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“I Love You, You’re Perfect, Now Change”


Not knowing what to expect, I found this to be a gentle, funny, perspicacious, poignant and often close to the knuckle show, which was a series of scenes observing life in general from first date to old age, all very well perceived by the writers and performed by an excellent cast, who moved from character to character with energy and confidence.


The minimalistic set worked well, with the cast moving props as they exited or entranced, and all appeared to be seamless.


The lighting was good, it reflected each of the different scenarios well, and at all times the sound was excellent.


Director Frances Hall made sure the various nuances of humour, sadness and everything else in between was identified by the cast, and I loved their facial expressions throughout, never relaxing, always playing out the script to the end. The small touches often conveyed by a look or a touch, showed Frances’ eye for detail.


Beth Thomas had a duo of keyboard and violin (Emily Wright and Paul Costin), who played some lovely accompaniments and the violin part at the start of Act 2 was stunning.  The cast sang everything with expression, and what I particularly liked was the musicality without resorting to shouting – lovely to hear.


The costumes were suitable for each cast member, and the concept of each character having their signature colour worked well.


In what was essentially an ensemble piece there were no weak links.  The cast of Jenna Ryder-Oliver, Richard Alexander, Emma Orr, Steve Peters, Jo Yirrell and John O’Leary all gave rounded and insightful portrayals of many differing characters.


There were certain pieces that made an impression.  I loved John O’Leary’s Arthur, his demeanour and body language encompassed the feel of an old man so well.  I also enjoyed his scene with Jo Yirrell where they were watching a film on TV – great comedy from both of them.


Steve Peters number as the husband, reflecting on 30 years together was very poignant, and the shared understanding smile between him and Jo Yirrell as his wife was lovely. Steve also made the husband in the Family That Drives Together very real, and I loved the use of the sofa with headlights – well thought out.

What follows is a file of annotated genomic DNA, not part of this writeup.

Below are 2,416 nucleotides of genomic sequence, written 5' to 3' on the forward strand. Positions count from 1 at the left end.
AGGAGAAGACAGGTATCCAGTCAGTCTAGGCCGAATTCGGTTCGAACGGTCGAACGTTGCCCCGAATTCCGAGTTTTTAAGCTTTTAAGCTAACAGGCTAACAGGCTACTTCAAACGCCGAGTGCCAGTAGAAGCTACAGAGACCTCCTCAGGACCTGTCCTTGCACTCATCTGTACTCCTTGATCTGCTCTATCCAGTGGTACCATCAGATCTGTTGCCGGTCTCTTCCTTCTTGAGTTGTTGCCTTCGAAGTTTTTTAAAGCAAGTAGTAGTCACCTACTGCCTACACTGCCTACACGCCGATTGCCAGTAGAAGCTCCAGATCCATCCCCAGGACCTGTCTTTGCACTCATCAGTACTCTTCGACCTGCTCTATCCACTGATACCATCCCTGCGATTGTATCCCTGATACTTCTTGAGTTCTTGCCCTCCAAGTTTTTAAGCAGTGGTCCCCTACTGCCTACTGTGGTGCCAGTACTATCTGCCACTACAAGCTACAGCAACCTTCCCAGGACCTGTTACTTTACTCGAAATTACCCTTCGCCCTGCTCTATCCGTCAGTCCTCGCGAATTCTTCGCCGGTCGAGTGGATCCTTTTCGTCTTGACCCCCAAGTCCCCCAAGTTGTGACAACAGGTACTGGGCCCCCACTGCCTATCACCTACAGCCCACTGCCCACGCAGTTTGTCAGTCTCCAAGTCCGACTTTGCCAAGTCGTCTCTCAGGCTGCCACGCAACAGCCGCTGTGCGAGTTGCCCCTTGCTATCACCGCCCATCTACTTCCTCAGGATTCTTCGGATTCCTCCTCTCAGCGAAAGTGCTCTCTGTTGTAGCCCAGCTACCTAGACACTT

Emma Orr had a couple of standout moments, one was her rendition of Always a Bridesmaid, in a ridiculous dress, I really felt for her, and her video piece as Rose Ritz was excellent, I also liked the staging of it with her performing live to camera, a very good directorial touch.


Jenna Ryder-Oliver performed a very wistful number in Act 1 which was different to her usual style, and she did it so well, no frills, just letting her voice and face tell the tale.  


Richard Alexander made the most of the Marriage Tango number with Jenna, I loved the staccato feel of the Tango, and the relationship created by it, they both got it exactly right.  


I also loved Richard’s geeky type, playing against Jo Yirrell’s ditzy girl, such fun.


The production was very suited to the more intimate feel of the Little Theatre, and I enjoyed it very much.  The whole show was brought to life by the experienced cast, Director and MD, to make this a really good evening’s entertainment.















St. Andrew’s Players

“I Love You, You’re Perfect, Now Change”review date: 1st December 2018 - The Little theatre, Dunstable

    Director: Frances Hall

MD: Beth Thomas

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